A Review of Venous Thromboembolism Risk Assessment and Prophylaxis in Plastic Surgery

Nikhil A. Agrawal, M.D.; Kirsty Hillier, M.D.; Riten Kumar, M.D., M.Sc.; Shayan A. Izaddoost, M.D., Ph.D.; Rod J. Rohrich, M.D.


Plast Reconstr Surg. 2022;149(1):121e-129e. 

In This Article

Venous Thromboembolism Risk Stratification: What the Caprini Score Gets Right

Risk stratification scores help surgeons determine the venous thromboembolism risk and an appropriate prophylaxis regimen. The most pertinent components to the plastic surgery patient population of the 2005 modification Caprini score include prior venous thromboembolism history, family history of venous thromboembolism, age, body mass index, length of surgery, past medical history, oral estrogen use, hospital admission, immobility, spinal cord injury, recent trauma, and presence of cancer (Table 1 and Table 2).

The Caprini score has been validated specifically in plastic surgery. In 2011, Pannucci et al. published the midterm analysis of the control group of the Venous Thromboembolism Prevention Study. This multi-institutional study evaluated over 1100 plastic surgery patients who did not receive pharmacologic prophylaxis and estimated a venous thromboembolism rate of 11.3 percent in patients with a 2005 modification Caprini score greater than 8. This is statistically significant even when compared to patients with a score of 7 to 8 (OR, 4.6). [See Figure, Supplemental Digital Content 1, which shows rates of venous thromboembolism in the first 60 postoperative days by stratified Caprini score (n = 1126),[7,15]http://links.lww.com/PRS/E804.] Longer total operative time has been associated with increased risk of venous thromboembolism, although Pannucci's study did not find this to be a statistically significant factor. However, given the literature, this should be considered in further studies.[16,17] The 2010 modification to the Caprini score has also been studied in plastic surgery. This modification included four major data-driven changes to the 2005 version, including more specific body mass index ranges, active versus history of cancer, history of superficial venous thromboembolism, and operative time. Interestingly, when compared to the 2005 model in the same patients who were in the Venous Thromboembolism Prevention Study, the 2005 model remained a better predictor of venous thromboembolism in adult plastic surgery patients.[18]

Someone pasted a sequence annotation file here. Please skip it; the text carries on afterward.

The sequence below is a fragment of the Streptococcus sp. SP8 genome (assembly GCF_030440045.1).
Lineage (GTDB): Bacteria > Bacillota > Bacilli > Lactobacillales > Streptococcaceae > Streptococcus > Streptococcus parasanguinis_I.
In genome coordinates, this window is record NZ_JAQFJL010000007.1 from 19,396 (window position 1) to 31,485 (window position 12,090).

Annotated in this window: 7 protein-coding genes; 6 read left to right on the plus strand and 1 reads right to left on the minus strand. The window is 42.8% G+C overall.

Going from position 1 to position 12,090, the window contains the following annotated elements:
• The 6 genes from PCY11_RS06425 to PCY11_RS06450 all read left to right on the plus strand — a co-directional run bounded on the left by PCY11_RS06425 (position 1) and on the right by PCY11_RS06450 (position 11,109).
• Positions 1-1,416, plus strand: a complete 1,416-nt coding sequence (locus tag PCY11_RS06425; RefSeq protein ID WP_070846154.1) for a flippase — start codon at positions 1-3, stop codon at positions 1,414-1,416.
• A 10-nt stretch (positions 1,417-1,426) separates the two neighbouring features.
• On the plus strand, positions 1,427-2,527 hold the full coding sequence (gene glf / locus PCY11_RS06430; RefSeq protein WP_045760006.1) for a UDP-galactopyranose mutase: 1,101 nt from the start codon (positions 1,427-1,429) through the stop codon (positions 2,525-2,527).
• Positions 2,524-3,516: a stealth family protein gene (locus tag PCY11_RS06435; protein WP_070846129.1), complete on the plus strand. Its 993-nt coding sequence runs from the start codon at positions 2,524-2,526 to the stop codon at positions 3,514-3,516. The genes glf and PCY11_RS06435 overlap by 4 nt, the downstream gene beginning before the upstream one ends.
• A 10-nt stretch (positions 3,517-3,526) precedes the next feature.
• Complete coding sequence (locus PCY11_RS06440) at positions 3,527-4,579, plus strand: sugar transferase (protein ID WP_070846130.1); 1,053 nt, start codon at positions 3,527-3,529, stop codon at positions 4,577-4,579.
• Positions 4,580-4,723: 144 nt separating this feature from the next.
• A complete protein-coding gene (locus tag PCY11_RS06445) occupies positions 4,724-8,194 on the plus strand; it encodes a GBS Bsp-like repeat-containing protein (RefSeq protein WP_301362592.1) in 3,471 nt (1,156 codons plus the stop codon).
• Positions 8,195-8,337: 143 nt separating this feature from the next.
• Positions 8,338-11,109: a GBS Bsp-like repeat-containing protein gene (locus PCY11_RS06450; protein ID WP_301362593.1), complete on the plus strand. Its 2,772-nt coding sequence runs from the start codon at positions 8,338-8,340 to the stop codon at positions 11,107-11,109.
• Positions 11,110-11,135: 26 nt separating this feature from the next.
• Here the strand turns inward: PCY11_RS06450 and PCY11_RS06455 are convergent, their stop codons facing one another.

The Davison worksheet was proposed in 2015 in an attempt to improve the Caprini score and make it more relevant to plastic surgery. While it will require vigorous validation before being recommended for widespread use, attempts to develop a plastic surgery–specific score should be encouraged.[19,20]

Fortunately, the Caprini Risk Assessment Model corroborates our clinical suspicion that most elective surgery patients are low risk and do not require pharmacologic prophylaxis.[21] Evaluation of more than 400 rhinoplasty patients demonstrated an average Caprini score of 3, and venous thromboembolism risk was similar to that of the general population.[22] Winocour et al. utilized the CosmetAssure database to evaluate almost 130,000 cosmetic surgery patients, and the incidence of venous thromboembolism was less than 0.1 percent.[23] Yet, for the small number of patients who do meet "high risk" criteria, these risk scores and preventative recommendations could improve mortality.